More Booze Won't Beat Back That Hangover
Drinking coffee doesn't ease the agony either, substance abuse expert adds
FRIDAY, Feb. 24, 2017 (HealthDay News) -- Contrary to what you might want to believe, a hair of the dog isn't the best remedy after a night of heavy drinking, a substance abuse expert warns.
"There's no scientific evidence that having an alcoholic drink will cure a hangover," said Laura Veach. "It will, at best, postpone one."
Veach is director of screening and counseling intervention services and training at Wake Forest Baptist Medical Center in Winston-Salem, N.C.
People develop hangovers because the concentration of alcohol in their blood falls dramatically once they stop drinking. This can lead to headache, thirst, fatigue, dizziness, nausea and irritability.
"Taking a drink the morning after may temporarily make you feel better because you're putting alcohol back into the system," Veach said in a center news release.
"But it doesn't cure the hangover; it just sort of tricks you by masking the symptoms. They're going to show up eventually."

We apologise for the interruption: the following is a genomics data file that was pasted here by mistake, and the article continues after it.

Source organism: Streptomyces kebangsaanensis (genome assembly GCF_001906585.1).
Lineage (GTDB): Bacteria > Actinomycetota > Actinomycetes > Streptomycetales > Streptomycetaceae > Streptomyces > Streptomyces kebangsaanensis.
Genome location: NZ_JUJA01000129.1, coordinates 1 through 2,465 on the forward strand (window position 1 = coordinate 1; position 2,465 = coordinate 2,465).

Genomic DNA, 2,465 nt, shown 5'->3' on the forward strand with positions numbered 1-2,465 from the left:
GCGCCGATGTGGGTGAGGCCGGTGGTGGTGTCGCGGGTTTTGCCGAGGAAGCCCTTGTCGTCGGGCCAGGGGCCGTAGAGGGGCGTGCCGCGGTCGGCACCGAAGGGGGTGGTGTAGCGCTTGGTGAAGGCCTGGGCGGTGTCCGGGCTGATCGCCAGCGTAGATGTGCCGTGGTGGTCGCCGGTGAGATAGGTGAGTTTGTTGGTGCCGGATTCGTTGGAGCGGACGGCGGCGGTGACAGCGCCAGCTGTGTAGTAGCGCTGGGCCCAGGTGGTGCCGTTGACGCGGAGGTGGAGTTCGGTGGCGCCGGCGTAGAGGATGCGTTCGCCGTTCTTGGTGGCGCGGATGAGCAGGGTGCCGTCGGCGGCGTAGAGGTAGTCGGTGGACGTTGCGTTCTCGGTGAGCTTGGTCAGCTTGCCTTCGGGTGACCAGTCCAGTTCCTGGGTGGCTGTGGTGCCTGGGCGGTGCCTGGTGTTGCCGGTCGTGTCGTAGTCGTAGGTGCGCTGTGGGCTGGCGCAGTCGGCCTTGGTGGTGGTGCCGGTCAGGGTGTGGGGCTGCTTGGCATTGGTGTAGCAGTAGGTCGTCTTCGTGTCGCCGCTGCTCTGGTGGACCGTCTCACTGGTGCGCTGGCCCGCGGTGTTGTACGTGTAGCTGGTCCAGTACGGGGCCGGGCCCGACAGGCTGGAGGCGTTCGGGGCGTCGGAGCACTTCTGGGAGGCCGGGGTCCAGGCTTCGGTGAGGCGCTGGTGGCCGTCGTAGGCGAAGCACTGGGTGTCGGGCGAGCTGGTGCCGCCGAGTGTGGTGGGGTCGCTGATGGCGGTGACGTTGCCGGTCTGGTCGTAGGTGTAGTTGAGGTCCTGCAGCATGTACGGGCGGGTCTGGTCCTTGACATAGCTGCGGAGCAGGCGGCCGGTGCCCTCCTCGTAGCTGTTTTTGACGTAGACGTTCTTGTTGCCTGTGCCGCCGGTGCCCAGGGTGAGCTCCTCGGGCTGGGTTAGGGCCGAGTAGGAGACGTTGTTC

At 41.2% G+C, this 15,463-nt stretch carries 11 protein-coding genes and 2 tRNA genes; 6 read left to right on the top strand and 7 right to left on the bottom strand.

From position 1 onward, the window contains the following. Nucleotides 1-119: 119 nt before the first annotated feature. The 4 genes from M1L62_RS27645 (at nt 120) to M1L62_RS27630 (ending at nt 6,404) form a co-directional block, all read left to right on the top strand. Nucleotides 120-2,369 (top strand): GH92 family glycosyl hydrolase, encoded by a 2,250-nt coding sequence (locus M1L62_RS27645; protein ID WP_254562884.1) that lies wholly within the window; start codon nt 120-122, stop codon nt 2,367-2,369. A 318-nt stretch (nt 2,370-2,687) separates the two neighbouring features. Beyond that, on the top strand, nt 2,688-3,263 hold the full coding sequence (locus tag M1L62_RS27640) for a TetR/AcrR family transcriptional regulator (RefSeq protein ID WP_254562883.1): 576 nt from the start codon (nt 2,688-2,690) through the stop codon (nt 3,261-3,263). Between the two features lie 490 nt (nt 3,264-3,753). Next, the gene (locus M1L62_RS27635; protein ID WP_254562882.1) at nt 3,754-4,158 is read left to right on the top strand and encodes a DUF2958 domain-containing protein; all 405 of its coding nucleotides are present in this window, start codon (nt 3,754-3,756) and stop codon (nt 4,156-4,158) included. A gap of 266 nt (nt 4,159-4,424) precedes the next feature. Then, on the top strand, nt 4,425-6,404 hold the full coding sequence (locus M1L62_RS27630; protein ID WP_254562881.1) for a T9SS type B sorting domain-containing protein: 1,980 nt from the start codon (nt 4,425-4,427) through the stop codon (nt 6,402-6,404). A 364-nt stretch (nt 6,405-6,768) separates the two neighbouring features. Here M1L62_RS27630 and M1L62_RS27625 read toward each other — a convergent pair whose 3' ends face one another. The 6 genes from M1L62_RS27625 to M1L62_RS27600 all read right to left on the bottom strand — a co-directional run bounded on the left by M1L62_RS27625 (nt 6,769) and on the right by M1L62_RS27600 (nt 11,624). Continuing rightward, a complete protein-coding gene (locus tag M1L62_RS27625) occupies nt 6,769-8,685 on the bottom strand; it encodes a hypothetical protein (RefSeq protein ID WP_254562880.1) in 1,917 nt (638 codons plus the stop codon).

The liver helps the body get rid of alcohol, and this occurs at a rate of about one drink per hour, Veach explained.
Coffee doesn't help either, she added.
"No, all that does is give you a wide-awake drunk," Veach said. "There's nothing we know of that can speed up that process. Not drinking coffee, taking a shower, standing on your head, getting slapped, walking around outside in the cold. Nothing. The only real cure is time."
There's no way to get rid of hangover but there are some things people can do to help ease their discomfort, including resting, staying hydrated and taking aspirin, Veach said.
The U.S. National Institute on Alcohol Abuse and Alcoholism provides more information on alcohol's effects and hangovers.